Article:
This is a sad commentary on the part of those who promote Reactive, as if ‘your developers don’t cut it.’ Perhaps such messages explain why many enterprises have resisted adopting Reactive even when it makes so much sense to do so. After all, if you must purge much of your existing expertise and then rebuild in an industry that is already strapped for software developers and architects, why would you purposely do so and endanger your core business to follow a hard-to-reach technology stack? C-level executives, team managers, and leads, and even the developers with hard-won experience, should rest assured that existing Java skills can be leveraged in a Reactive architecture and software development environment.

What is more, Java developers should use toolsets that purposely preserve the current experience of Java developers. They should be able to define Java interfaces as messaging protocols, and then implement objects that fulfill the defined protocols. Yet, along with this these experienced developers should be afforded modern tooling that supports vastly concurrent and parallel hardware that has become commodity since approximately 2003 and beyond.

If someone tells you that “the skill set at the traditional Java shop is not conducive to the architecture models of modern, cloud, and data-centric applications” challenge it. They have over-complicated things.

3. You’re dealing with data that are not persisted; it’s on the fly.

Referring back to the first statement, this is simply not so. Data is persisted identically or similarly to how it has been for decades. To make statements to the contrary is misleading and even dangerous. There are still databases, even rational databases (RDBMS) in the Cloud. There are also what are known as “No SQL” (or NoSql) stores. Each of these are leveraged for different reasons.

You should not consider it inferior to use an RDBMS when circumstances call for one. In some cases an RDBMS may not be able to meet the scalability needs of a specific set of use cases. At other times it’s just perfect for the task at hand, and if arbitrarily ignored as a technology choice could lead to much unnecessary complexity.

Think for a moment about this assertion that “you’re dealing with data that are not persisted.” This makes my eye twitch. If data in the Cloud is not persisted, what happens when there is an outage of any kind in the system or subsystems? Of course data is persisted, because persistence is the only way to protect one of your most valuable assets, your data.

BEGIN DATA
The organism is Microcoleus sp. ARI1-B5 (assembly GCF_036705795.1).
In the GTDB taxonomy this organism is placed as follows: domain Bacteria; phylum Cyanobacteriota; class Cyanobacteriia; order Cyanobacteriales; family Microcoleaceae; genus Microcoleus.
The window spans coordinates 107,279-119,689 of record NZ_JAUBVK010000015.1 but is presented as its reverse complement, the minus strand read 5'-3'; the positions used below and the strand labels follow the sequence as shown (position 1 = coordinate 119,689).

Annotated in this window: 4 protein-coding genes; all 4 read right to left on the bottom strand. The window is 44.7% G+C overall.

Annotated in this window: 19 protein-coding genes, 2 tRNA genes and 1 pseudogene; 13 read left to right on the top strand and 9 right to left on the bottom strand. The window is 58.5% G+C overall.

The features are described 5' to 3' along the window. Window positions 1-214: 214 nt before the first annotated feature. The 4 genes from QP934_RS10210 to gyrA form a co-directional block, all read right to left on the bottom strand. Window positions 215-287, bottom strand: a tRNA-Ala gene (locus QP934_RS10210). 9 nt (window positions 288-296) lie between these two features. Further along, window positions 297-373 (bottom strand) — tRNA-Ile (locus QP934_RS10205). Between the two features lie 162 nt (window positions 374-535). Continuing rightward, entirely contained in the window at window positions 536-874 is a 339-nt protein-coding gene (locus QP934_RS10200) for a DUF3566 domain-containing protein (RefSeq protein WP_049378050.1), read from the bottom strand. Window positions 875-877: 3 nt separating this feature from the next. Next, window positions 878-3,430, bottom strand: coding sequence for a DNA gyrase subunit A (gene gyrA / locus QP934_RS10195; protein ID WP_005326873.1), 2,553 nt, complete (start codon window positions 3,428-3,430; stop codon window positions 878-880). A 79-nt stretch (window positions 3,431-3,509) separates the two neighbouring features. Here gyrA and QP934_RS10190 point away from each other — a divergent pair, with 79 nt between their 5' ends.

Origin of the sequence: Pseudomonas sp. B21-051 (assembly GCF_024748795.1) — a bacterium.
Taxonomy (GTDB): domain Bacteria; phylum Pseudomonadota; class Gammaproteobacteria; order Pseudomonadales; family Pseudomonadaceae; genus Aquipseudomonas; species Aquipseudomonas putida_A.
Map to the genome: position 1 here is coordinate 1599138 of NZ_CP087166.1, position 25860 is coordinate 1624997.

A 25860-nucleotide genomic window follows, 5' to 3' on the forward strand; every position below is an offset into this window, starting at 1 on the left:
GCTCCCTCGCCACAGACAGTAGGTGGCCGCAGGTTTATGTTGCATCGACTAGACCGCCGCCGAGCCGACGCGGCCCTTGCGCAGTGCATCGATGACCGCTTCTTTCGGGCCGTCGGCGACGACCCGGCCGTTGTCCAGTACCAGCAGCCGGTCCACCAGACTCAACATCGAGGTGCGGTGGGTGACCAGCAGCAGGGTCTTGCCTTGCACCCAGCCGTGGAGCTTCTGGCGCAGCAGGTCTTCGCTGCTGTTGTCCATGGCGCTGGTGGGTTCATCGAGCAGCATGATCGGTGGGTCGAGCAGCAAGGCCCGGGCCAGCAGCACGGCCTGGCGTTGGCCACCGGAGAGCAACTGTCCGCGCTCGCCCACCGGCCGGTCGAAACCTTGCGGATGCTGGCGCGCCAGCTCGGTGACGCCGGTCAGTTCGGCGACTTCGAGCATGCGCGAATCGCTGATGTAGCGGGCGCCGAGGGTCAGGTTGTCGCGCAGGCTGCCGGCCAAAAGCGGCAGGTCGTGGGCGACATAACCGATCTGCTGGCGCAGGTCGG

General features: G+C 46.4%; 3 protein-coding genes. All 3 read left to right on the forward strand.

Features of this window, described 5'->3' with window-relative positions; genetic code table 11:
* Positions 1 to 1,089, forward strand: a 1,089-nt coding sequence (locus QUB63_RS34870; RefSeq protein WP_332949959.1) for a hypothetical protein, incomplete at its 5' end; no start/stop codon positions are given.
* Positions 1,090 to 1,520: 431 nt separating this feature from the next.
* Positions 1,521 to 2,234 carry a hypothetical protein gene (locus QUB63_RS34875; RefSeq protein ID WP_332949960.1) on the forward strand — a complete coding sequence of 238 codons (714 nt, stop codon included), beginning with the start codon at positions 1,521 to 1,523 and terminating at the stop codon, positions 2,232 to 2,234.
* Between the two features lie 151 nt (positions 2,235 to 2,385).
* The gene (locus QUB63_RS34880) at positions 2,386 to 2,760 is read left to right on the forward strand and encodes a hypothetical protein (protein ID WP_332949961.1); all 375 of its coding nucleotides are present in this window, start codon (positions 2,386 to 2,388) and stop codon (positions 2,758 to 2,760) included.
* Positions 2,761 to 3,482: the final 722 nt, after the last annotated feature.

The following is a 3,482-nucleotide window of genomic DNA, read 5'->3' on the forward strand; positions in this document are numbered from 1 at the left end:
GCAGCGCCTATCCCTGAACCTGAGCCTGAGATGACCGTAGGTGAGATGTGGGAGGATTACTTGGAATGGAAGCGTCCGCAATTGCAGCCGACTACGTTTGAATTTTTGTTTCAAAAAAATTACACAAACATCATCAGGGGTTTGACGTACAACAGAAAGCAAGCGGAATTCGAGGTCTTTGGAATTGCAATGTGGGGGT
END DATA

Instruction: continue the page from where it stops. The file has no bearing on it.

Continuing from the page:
Yes, even data in streams is very often persisted, possibly even mostly so. Again, if a stream of data is not persisted, how will your business intelligence analytics continue processing data after some outage somewhere in the critical path? Quite often, even most of the time, streaming data is persisted with a retention period that may range from “forever” to weeks, hours, days, or minutes.

This of course is not to say that all streaming data is persistent. This is sometimes unnecessary when the stream’s consumers need only samples of data every so often. It may also not be possible to persist some streams of data due to throughput and performance requirements. Although it helps any given consumer to be more accurate about it’s calculations and other processing goals if they have all the data, other processing pipelines won’t be negatively impacted by losing some data. In such cases when some outages causes a relatively minimal amount of data to be lost, the over all consumer processing goals are not compromised.

The important lesson to gain out of this is to understand when stream persistence is necessary and when it is not, or when it is even detrimental to the overall throughput and scaleability goals. Most business stakeholders and technologists can reason about this and make sound decisions that achieve the best business outcome.

4. That data is a stream—it’s not a SQL query that gets re-run. Clearly, the application gets more complex with these stream-based systems.

True, streams are streams. If you think of a stream of water and yourself being in a fixed position with a fixed line of sight, you get only one opportunity to see a specific section of the stream. What you just saw is now downstream and out of your visibility scope.

However, in the points just made in the previous subsection, it is common for the strongest streaming options to offer retentions periods, such that if for some reason a critical portion of data was not seen, it may be recalled for later consumption. That’s why you need to think about the properties of the consumer itself and whether or not it needs persisted data.